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Relationship between sarcopenia and physical activity in older people: a systematic review and meta-analysis

Overview of attention for article published in Clinical Interventions in Aging, May 2017
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About this Attention Score

  • In the top 5% of all research outputs scored by Altmetric
  • High Attention Score compared to outputs of the same age (94th percentile)
  • High Attention Score compared to outputs of the same age and source (90th percentile)

Mentioned by

news
1 news outlet
blogs
1 blog
policy
1 policy source
twitter
38 tweeters
facebook
12 Facebook pages

Citations

dimensions_citation
248 Dimensions

Readers on

mendeley
505 Mendeley
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Title
Relationship between sarcopenia and physical activity in older people: a systematic review and meta-analysis
Published in
Clinical Interventions in Aging, May 2017
DOI 10.2147/cia.s132940
Pubmed ID
Authors

Michal Steffl, Richard W Bohannon, Lenka Sontakova, James J Tufano, Kate Shiells, Iva Holmerova

Abstract

Physical activity (PA) has been identified as beneficial for many diseases and health disorders, including sarcopenia. The positive influence of PA interventions on sarcopenia has been described previously on many occasions. Current reviews on the topic include studies with varied PA interventions for sarcopenia; nevertheless, no systematic review exploring the effects of PA in general on sarcopenia has been published. The main aim of this study was to explore the relationship between PA and sarcopenia in older people on the basis of cross-sectional and cohort studies. We searched PubMed, Scopus, EBSCOhost, and ScienceDirect for articles addressing the relationship between PA and sarcopenia. Twenty-five articles were ultimately included in the qualitative and quantitative syntheses. A statistically significant association between PA and sarcopenia was documented in most of the studies, as well as the protective role of PA against sarcopenia development. Furthermore, the meta-analysis indicated that PA reduces the odds of acquiring sarcopenia in later life (odds ratio [OR] =0.45; 95% confidence interval [CI] 0.37-0.55). The results of this systematic review and meta-analysis confirm the beneficial influence of PA in general for the prevention of sarcopenia.

Twitter Demographics

The data shown below were collected from the profiles of 38 tweeters who shared this research output. Click here to find out more about how the information was compiled.

Mendeley readers

The data shown below were compiled from readership statistics for 505 Mendeley readers of this research output. Click here to see the associated Mendeley record.

Geographical breakdown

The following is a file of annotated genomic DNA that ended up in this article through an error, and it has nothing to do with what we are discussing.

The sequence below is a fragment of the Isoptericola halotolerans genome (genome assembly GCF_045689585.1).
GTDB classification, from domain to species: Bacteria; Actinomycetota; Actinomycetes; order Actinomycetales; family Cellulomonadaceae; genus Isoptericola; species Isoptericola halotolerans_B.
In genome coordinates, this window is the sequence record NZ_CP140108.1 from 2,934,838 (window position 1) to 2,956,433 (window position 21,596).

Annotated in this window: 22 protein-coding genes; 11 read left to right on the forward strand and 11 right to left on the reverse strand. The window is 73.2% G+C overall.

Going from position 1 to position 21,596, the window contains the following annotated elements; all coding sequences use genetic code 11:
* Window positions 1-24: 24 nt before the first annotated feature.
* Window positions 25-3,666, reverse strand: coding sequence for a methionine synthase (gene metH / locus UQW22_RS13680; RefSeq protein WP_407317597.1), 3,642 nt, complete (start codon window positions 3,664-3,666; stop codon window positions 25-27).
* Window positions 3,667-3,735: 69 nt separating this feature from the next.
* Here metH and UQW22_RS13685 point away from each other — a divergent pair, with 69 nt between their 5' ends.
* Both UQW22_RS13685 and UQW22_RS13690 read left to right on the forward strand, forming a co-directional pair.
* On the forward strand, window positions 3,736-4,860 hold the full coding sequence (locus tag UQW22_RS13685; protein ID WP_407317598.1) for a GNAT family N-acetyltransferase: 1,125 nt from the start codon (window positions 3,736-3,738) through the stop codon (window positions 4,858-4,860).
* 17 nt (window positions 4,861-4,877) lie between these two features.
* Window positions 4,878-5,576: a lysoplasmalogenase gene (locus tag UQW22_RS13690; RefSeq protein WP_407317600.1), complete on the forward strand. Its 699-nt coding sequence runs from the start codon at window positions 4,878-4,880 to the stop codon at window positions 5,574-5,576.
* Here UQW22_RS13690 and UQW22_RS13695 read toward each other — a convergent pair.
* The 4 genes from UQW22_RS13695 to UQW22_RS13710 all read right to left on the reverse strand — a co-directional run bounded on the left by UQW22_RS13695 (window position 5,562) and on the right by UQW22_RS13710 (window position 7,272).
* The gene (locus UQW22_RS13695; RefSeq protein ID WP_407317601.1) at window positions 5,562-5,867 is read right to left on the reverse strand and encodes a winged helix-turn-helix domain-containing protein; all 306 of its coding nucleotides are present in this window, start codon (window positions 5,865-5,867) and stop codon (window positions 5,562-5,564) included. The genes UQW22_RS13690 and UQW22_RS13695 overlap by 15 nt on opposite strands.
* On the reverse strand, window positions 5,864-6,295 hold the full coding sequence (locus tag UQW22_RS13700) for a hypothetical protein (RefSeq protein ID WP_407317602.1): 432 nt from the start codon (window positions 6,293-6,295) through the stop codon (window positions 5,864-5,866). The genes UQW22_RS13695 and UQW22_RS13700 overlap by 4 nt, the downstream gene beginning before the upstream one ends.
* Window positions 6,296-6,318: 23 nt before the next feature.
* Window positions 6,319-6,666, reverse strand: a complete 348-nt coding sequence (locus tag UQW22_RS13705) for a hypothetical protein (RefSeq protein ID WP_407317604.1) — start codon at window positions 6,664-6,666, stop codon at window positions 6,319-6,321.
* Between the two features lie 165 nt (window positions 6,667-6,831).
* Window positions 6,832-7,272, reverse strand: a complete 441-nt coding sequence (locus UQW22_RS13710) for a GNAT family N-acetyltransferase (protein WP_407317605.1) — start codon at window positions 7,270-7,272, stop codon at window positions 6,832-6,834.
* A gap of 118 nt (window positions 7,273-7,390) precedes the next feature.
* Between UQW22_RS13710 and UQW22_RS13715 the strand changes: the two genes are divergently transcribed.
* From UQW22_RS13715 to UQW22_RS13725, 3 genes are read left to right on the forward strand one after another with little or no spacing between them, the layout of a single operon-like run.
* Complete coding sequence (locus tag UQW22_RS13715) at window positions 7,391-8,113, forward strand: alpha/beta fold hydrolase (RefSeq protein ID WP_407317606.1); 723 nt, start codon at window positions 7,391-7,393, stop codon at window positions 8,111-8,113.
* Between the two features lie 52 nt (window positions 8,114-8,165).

Country Count As %
Unknown 505 100%

Demographic breakdown

Readers by professional status Count As %
Student > Master 92 18%
Student > Bachelor 68 13%
Student > Ph. D. Student 56 11%
Researcher 37 7%
Student > Postgraduate 31 6%
Other 75 15%
Unknown 146 29%
Readers by discipline Count As %
Medicine and Dentistry 109 22%
Nursing and Health Professions 72 14%
Sports and Recreations 63 12%
Biochemistry, Genetics and Molecular Biology 15 3%
Agricultural and Biological Sciences 15 3%
Other 52 10%
Unknown 179 35%

Attention Score in Context

This research output has an Altmetric Attention Score of 45. This is our high-level measure of the quality and quantity of online attention that it has received. This Attention Score, as well as the ranking and number of research outputs shown below, was calculated when the research output was last mentioned on 31 December 2021.
All research outputs
#788,939
of 22,925,760 outputs
Outputs from Clinical Interventions in Aging
#62
of 1,847 outputs
Outputs of similar age
#17,804
of 310,391 outputs
Outputs of similar age from Clinical Interventions in Aging
#4
of 30 outputs
Altmetric has tracked 22,925,760 research outputs across all sources so far. Compared to these this one has done particularly well and is in the 96th percentile: it's in the top 5% of all research outputs ever tracked by Altmetric.
So far Altmetric has tracked 1,847 research outputs from this source. They typically receive more attention than average, with a mean Attention Score of 9.8. This one has done particularly well, scoring higher than 96% of its peers.
Older research outputs will score higher simply because they've had more time to accumulate mentions. To account for age we can compare this Altmetric Attention Score to the 310,391 tracked outputs that were published within six weeks on either side of this one in any source. This one has done particularly well, scoring higher than 94% of its contemporaries.
We're also able to compare this research output to 30 others from the same source and published within six weeks on either side of this one. This one has done particularly well, scoring higher than 90% of its contemporaries.